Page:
Call for Papers: Anna Dorothea Therbusch in Context: 18th-Century (Women) Artists in Berlin and Europe


The Berlin Gemäldegalerie is currently conducting an art-historical and art-technological research project on the paintings by Therbusch that are held in the collections of the Staatliche Museen in Berlin. A symposium in September 2024 will seek to broaden our perspective on this artist and her work. Paper proposals can be submitted until 17 September 2023.

Symposium on 26 and 27 September 2024

The symposium, organised by the Staatliche Museen zu Berlin’s Gemäldegalerie will bring together researchers in the field with the aim of shedding light on Therbusch’s work in relation to larger art-historical contexts, to share research findings, and to point out further avenues for future research.

Download: Full call for papers (PDF, 300 KB)

Anna Dorothea Therbusch

Born into a Prussian family of painters, the Lisiewskys, Anna Dorothea Therbusch (1721–1782) carved out a remarkable international career in the 18th century, at a time when women’s access to artistic training and art academies was structurally impeded. After artistically productive stints at the courts of Stuttgart and Mannheim and admission to the art academies of Stuttgart and Bologna, Anna Dorothea Therbusch spent about two years in Paris from summer 1766 to fall 1768, where she was admitted to the Académie royale. She exhibited at the Salon and socialised with figures such as the encyclopaedist and art critic Denis Diderot.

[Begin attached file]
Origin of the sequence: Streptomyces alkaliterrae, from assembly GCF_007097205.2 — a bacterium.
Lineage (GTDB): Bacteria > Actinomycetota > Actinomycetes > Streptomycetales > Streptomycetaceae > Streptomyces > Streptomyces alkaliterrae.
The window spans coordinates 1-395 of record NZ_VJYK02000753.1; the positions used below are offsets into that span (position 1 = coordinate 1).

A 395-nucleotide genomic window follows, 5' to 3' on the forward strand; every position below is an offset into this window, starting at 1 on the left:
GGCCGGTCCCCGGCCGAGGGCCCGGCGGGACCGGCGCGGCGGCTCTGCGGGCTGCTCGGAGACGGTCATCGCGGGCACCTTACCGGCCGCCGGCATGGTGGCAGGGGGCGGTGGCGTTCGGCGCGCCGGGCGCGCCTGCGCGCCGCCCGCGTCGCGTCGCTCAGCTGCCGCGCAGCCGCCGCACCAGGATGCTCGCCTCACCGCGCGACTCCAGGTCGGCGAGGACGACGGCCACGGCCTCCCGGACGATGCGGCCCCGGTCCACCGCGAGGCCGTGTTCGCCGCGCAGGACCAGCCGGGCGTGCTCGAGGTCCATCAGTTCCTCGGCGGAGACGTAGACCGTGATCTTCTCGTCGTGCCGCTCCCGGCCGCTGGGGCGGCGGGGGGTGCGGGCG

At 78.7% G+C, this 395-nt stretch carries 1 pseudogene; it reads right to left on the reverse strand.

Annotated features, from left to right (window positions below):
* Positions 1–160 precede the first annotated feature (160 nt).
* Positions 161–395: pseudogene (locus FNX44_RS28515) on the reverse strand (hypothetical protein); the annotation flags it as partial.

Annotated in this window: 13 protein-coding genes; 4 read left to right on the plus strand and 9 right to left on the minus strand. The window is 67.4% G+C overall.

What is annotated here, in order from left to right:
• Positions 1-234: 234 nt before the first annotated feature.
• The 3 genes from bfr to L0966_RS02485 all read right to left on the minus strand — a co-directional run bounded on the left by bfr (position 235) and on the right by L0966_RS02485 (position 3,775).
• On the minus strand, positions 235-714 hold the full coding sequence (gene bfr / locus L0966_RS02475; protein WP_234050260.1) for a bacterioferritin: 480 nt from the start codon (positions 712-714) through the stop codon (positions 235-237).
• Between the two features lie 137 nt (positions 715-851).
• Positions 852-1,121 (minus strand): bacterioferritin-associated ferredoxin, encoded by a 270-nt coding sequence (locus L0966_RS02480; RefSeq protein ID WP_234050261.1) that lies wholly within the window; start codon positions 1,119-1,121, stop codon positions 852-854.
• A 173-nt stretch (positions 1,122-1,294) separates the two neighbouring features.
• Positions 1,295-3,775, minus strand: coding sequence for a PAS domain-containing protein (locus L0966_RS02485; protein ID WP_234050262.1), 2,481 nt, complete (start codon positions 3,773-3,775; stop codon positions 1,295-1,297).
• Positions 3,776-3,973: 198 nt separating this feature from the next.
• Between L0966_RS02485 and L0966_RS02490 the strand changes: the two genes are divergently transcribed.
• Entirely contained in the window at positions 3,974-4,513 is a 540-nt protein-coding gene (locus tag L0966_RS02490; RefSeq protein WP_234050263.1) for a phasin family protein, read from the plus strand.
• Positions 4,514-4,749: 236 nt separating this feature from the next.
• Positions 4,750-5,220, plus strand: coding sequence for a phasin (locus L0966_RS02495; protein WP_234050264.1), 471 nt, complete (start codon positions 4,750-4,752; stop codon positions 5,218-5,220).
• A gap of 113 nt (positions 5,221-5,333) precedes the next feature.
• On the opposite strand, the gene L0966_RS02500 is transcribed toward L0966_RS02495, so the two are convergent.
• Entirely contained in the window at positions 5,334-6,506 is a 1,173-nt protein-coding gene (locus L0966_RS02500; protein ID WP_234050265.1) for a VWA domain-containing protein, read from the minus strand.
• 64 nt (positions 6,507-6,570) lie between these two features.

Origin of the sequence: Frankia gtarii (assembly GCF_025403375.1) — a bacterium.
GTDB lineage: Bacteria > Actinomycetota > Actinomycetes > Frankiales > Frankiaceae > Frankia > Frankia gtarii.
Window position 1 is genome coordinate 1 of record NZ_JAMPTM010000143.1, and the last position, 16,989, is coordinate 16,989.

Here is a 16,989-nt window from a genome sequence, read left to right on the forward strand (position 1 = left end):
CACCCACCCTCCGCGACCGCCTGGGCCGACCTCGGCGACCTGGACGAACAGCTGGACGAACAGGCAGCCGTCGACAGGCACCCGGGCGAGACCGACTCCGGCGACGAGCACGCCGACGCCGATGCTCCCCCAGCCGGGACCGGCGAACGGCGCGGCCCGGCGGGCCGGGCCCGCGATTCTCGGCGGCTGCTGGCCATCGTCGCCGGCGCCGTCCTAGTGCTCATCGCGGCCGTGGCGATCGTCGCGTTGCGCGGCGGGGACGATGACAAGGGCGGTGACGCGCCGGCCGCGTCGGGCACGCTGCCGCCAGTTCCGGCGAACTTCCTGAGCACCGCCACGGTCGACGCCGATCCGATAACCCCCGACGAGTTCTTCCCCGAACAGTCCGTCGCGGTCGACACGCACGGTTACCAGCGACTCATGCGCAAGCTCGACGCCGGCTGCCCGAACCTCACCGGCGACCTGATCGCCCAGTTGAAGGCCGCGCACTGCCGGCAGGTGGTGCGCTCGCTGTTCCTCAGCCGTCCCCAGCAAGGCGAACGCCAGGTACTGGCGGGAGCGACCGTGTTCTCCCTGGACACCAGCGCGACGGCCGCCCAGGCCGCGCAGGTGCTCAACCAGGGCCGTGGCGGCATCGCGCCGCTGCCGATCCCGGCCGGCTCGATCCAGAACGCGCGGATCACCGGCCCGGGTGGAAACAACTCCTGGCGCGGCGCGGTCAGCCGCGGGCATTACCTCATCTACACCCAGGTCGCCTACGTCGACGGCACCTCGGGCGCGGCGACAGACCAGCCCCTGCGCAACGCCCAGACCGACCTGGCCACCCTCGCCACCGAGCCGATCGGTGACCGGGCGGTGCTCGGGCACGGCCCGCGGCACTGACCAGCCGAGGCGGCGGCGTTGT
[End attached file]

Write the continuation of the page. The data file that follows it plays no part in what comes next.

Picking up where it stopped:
After returning to Berlin in 1769, the painter took up a studio on Unter den Linden in 1772/73, where she worked for a time with her brother Christoph Friedrich Reinhold Lisiewsky. She became a sought-after portraitist among Berlin’s high society, also working for the Russian court, and her mythological history paintings won favour with Frederick II.

Call for Papers

Of particular interest are proposals for presentations on the following topics:

  1. Therbusch’s artistic role models and her working environment:
    Which artists did she look to for inspiration, and which paintings and collections was she able to study in Prussia and on her travels? What was Therbusch’s working environment like and how did she relate to other artists?
  2. Therbusch’s working methods and the thematic range of her oeuvre:
    What can be said about the processes of creation and execution of Therbusch’s paintings by way of art-technological findings and comparisons of different works? Where can her painterly technique be situated with respect to other artists? What were the significance and function of her genre and historical paintings? What modes of representation did she choose for her portraits?
  3. Therbusch’s networks and career strategies:
    How did Therbusch obtain her commissions in Prussia, Stuttgart, Mannheim, Paris (and possibly beyond)? Which acquaintances and family or aristocratic connections might she have used for this purpose? Who were her clients and patrons? How did she promote herself?
  4. The early reception of the painter and her work by contemporaries and up to the early 19th century

Please submit your proposal for a 20-minute presentation (working title, 300-word abstract [max], short biography) in English or German by 17 September 2023 to Nuria Jetter (n.jetter[at] and Dr. Sarah Salomon (s.salomon[at]

  • Working title
  • Abstract (max. 300 words)
  • Brief bio